Roughly 30,000 British creditors saw hopes of an early payout dashed by the Luxembourg ruling. An avalanche of litigation between BCCI's liquidators, Touche Ross, and Abu Dhabi, delaying any payout for at least a decade, seemed inevitable.
But according to Gulf sources, Abu Dhabi, which owns 77.4 per cent of BCCI, is preparing to increase its offer of compensation to the bank's creditors.
The majority shareholders, members of the ruling Al-Nahyan family and state-owned organisations such as Abu Dhabi Investment Authority, have two options.
One is to make a deal with the liquidators and creditors in which compensation could by-pass the lawyers and solicitors involved in the case, who have already racked up fees of pounds 130m. Millions could be saved in costs. The alternative is simply for Abu Dhabi to increase its contribution from dollars 1.7bn.
The options are being considered by Abu Dhabi. The timing and amount of the offer depends very much on a civil case which the majority shareholders were planning to file on or before 25 December against 13 senior BCCI officials now on trial on criminal charges in the emirate.
Justice Shihab Abdurrahman, who presided over a court hearing on 13 November, adjourned the case until 25 December at the request of lawyers for 11 of the defendants so they could study new audit reports detailing the charges.
'They (the majority shareholders) paid the fees to file the civil claims,' said Adli Mahmmoud, who represented the attorney-general's office on 13 November.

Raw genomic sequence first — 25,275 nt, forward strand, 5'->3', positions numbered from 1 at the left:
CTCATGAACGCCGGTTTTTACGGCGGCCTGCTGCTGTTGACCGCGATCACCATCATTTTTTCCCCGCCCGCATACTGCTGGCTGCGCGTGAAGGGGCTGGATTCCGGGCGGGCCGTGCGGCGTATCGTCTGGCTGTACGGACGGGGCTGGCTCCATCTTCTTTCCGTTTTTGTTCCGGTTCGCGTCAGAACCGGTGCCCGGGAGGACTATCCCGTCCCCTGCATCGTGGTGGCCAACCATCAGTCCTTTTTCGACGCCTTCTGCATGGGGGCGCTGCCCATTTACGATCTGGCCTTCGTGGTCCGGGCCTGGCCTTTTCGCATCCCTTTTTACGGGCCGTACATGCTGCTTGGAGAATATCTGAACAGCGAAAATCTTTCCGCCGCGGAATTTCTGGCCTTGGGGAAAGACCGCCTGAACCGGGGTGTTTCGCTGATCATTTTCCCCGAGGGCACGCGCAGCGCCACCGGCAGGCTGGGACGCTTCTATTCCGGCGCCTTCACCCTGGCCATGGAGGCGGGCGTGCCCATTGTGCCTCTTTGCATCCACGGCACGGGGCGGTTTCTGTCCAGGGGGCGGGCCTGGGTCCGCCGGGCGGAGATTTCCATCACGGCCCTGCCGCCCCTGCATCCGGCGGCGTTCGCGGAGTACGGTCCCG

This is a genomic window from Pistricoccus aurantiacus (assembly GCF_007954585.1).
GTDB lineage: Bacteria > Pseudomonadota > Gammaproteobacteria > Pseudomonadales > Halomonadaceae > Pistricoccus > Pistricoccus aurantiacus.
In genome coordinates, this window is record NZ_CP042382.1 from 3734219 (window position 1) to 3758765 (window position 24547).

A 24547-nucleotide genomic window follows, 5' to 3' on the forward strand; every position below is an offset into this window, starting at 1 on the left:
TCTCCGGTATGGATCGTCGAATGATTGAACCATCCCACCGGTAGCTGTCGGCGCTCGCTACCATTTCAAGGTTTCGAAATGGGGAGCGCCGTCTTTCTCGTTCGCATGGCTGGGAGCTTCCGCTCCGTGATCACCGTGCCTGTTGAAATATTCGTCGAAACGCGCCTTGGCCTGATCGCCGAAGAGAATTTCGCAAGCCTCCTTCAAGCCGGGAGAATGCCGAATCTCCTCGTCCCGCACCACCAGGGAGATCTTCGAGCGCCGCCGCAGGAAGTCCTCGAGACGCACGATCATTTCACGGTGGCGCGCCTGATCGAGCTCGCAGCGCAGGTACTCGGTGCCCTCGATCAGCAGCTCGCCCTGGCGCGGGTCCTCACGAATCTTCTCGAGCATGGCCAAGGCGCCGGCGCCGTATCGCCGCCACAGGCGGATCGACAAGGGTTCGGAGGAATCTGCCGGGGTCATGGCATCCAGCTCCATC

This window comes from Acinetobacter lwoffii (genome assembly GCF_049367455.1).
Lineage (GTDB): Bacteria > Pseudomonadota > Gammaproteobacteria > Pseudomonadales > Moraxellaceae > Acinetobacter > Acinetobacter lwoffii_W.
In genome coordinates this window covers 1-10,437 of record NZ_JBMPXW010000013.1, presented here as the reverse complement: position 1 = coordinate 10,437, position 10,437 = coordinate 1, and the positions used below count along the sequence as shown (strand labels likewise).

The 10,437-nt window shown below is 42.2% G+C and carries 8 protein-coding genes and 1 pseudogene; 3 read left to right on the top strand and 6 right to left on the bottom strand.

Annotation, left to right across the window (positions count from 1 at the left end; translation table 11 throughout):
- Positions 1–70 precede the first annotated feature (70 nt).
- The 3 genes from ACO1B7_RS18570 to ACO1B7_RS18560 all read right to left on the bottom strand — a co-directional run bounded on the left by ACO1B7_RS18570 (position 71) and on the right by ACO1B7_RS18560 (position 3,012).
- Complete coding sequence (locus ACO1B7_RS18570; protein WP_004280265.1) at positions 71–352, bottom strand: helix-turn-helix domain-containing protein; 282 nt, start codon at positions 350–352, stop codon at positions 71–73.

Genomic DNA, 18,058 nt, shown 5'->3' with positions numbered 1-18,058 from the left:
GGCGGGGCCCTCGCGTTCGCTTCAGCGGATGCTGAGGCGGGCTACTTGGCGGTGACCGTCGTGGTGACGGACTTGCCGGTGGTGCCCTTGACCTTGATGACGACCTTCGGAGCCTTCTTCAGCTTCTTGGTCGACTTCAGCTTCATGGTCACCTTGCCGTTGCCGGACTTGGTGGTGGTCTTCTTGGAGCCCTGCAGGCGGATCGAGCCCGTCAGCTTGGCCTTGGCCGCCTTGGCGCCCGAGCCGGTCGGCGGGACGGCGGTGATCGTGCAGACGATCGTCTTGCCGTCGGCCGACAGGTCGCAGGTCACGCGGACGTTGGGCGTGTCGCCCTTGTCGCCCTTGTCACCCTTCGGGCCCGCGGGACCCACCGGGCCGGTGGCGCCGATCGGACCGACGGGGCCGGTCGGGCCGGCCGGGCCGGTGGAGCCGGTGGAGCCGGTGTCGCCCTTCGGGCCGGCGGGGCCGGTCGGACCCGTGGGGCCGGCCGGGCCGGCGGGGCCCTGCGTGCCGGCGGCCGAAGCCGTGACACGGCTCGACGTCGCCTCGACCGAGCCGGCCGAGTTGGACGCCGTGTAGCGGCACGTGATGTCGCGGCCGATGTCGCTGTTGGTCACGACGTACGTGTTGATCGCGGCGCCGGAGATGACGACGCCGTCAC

Lawyers are planning to run the two cases, civil and criminal, at the same time, but officials admit that unless the defendants are found guilty it will be very difficult to continue with the civil case.
Sources in the emirate, which question whether the government will be able to recover any money from the defendants if they are found guilty, believe the civil case will be brought for its psychological effect.
Abu Dhabi is mindful of the need to rebuild its reputation following the bad publicity surrounding the collapse of BCCI amid charges of long-term massive corruption by the bank.
Liquidators have traced a dollars 10bn 'black hole'in the bank's accounts, built over years of fraud and incompetence.
Sheikh Zayed bin Sultan al- Nahyan, president of the United Arab Emirates, is keen to portray the emirate as being as much of a victim of the fraud and embezzlement scandal as the BCCI creditors in Bradford and Cairo.
Emirate figures claim that it lost a total of dollars 7bn because of the scandal.
Pressure is on the emirate because one of the creditors whose appeal against the original compensation plan caused its downfall in the Luxembourg courts is now threatening legal action if an increased offer is not forthcoming.
Adil Elias, a Florida-based businessman, was one of three BCCI creditors who appealed successfully against the original plan.
He is now demanding a minimum payout of 50 per cent of all creditors' claims by July 1994. If Abu Dhabi does not produce the cash, he said, his group of creditors would sue Abu Dhabi, with or without the help of Touche Ross.
'We feel in a very strong position,' said Mr Elias. Any new deal should not be called a contribution agreement, like the original plan, but a settlement agreement, he added.
'We are not beggars,' he said. 'After the Luxembourg decision the liquidators do not have a free hand any more. A member of the creditors' committee must be present at any liquidators' meetings with Abu Dhabi.'
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